Keenan Briefings


COVID-19 Update: Changes to Workers’ Compensation Programs

March 31, 2020

In the last few days, the California Department of Industrial Relations (DIR) has made several changes relevant to workers’ compensation programs in response to the COVID-19 emergency.

COVID-19 Coding Compliance:

On March 27, 2020 the DIR announced new nature and cause of injury codes for COVID-19 claims reporting. The WCIS reporting system has been modified to accept the following new codes:

  • Nature of Injury – 83 (COVID-19) for FROI DN 35
  • Cause of Injury – 83 (Pandemic) for FROI DN 37

Keenan has already implemented these codes for clients for who it performs WCIS reporting, which includes FROI/SROI (First Reports of Injury/Subsequent Reports of Injury and medical EDI records).

Medical Evaluations & Telehealth Options:

On March 28, 2020, the DIR Division of Workers’ Compensation (DWC) issued emergency measures for medical-legal evaluations during Governor Newsom’s “stay-at-home” order. The guidance noted that the DWC will reevaluate these emergency measures at the end of April.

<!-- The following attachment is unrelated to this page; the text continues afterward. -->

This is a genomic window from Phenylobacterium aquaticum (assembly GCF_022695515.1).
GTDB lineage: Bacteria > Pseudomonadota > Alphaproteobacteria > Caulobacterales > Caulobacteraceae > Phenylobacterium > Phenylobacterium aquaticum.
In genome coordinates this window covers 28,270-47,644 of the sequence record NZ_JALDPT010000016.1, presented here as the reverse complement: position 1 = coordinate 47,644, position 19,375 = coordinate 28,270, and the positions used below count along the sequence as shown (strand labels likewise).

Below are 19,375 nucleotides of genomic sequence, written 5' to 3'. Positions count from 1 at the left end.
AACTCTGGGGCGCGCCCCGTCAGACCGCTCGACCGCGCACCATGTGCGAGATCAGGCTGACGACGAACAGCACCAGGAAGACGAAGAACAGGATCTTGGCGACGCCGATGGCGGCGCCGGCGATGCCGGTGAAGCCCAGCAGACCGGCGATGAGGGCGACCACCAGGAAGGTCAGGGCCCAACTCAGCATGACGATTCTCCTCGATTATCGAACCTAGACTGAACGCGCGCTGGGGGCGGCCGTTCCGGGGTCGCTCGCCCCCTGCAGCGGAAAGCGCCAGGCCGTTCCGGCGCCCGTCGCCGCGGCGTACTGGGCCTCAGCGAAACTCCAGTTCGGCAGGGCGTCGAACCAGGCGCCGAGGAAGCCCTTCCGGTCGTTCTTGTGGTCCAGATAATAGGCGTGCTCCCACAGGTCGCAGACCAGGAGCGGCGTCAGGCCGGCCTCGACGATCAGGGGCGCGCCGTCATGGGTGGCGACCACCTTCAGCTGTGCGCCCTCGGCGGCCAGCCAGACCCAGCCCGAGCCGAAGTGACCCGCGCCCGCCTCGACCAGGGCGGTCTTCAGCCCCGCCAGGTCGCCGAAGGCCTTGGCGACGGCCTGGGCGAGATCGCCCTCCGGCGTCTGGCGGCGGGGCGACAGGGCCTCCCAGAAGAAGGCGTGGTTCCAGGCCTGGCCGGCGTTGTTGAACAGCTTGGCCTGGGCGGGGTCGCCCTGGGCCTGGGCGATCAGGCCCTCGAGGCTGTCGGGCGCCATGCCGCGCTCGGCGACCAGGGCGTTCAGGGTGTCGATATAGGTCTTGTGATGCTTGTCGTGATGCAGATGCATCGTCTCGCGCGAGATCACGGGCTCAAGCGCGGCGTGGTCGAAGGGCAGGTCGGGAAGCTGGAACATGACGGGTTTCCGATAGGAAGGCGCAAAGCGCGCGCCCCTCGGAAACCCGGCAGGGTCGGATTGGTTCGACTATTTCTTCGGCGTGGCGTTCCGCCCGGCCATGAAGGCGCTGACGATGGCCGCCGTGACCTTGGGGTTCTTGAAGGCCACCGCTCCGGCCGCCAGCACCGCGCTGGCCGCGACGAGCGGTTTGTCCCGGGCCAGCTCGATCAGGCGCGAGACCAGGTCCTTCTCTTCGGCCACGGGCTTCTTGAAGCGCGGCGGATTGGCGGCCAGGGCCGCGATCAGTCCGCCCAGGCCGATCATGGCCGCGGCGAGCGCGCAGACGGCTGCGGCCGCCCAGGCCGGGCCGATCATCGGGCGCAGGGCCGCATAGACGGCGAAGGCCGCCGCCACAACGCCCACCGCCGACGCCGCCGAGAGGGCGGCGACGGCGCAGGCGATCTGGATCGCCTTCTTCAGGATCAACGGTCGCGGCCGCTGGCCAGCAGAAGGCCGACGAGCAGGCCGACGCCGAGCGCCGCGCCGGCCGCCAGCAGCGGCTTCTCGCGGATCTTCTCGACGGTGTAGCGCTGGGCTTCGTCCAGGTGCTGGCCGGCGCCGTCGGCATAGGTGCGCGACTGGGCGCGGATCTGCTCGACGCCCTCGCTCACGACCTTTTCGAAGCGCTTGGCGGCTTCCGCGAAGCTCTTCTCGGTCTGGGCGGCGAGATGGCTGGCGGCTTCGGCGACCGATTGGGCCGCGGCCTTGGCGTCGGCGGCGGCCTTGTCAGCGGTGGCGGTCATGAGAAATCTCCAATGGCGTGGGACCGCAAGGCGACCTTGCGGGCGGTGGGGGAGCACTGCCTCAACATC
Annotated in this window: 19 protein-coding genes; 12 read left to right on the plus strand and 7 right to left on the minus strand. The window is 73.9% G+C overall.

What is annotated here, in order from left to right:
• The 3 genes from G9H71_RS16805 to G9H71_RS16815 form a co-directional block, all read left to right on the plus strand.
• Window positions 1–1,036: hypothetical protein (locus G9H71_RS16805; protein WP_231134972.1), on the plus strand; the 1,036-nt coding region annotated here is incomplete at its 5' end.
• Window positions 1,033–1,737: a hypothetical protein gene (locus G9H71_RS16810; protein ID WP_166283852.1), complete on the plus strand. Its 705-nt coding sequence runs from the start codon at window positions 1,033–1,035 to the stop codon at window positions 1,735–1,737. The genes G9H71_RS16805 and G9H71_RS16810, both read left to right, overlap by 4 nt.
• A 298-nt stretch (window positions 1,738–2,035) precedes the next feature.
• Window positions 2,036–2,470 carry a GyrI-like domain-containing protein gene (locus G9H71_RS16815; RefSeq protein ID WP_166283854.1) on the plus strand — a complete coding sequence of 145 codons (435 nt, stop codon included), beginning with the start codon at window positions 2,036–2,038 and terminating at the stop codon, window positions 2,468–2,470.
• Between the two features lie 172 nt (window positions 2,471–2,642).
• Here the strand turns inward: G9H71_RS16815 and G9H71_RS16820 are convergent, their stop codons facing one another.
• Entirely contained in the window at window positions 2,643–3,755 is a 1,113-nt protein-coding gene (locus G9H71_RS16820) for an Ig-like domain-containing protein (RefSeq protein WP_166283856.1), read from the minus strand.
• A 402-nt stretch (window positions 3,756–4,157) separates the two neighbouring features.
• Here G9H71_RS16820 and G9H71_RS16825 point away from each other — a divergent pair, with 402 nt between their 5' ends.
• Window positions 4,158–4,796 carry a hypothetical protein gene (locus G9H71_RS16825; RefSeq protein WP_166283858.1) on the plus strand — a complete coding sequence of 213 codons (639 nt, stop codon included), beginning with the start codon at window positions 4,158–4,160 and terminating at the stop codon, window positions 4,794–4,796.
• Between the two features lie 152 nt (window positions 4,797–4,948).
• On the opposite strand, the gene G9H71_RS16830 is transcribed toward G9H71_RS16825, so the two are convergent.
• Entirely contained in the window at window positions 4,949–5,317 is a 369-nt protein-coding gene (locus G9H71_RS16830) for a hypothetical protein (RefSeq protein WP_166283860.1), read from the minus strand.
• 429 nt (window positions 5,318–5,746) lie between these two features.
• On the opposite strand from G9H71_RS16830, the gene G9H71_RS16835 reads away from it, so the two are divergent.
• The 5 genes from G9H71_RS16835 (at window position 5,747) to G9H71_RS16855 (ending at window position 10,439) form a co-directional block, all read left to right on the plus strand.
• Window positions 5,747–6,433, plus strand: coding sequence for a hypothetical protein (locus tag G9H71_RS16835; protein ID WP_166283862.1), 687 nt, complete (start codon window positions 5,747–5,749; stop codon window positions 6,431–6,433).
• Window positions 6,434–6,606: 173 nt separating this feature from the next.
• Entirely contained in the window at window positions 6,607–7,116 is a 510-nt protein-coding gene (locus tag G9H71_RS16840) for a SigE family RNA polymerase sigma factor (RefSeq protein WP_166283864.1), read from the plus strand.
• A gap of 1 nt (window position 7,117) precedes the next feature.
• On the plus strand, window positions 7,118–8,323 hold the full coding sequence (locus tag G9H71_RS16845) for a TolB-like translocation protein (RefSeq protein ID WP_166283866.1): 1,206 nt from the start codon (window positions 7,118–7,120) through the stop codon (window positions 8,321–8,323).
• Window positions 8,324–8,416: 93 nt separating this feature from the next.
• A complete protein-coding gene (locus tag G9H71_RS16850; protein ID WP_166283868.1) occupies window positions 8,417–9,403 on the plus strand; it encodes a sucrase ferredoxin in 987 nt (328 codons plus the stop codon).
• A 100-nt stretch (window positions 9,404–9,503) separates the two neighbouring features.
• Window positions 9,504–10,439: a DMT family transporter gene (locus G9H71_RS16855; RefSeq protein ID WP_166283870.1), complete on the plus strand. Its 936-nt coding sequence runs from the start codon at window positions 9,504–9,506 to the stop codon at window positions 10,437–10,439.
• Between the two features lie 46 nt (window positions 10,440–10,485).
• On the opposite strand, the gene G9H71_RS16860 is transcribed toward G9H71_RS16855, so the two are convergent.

The DWC’s notice encourages primary treating physicians to continue to manage injured workers’ care through telehealth options (including remote visits via video-conferencing, video-calling or similar such technology that allows each party to see each other via a video connection) whenever medically appropriate. The DWC states that these are viable alternatives to in-person physical examinations for medical-legal evaluations.

The DWC also urges all parties to work together with the primary treating physician to anticipate and resolve any potential disputes that may result from a request for medical-legal evaluation by a Qualified Medical Evaluator (QME).

The guidance states that during the stay-at-home order (up to May 1, 2020), it may be beneficial for parties to allow telehealth for QME evaluations when an in-person physical examination is not necessary. The DWC strongly recommends that all of the following conditions apply to a telehealth evaluation to promote the health and safety of all parties: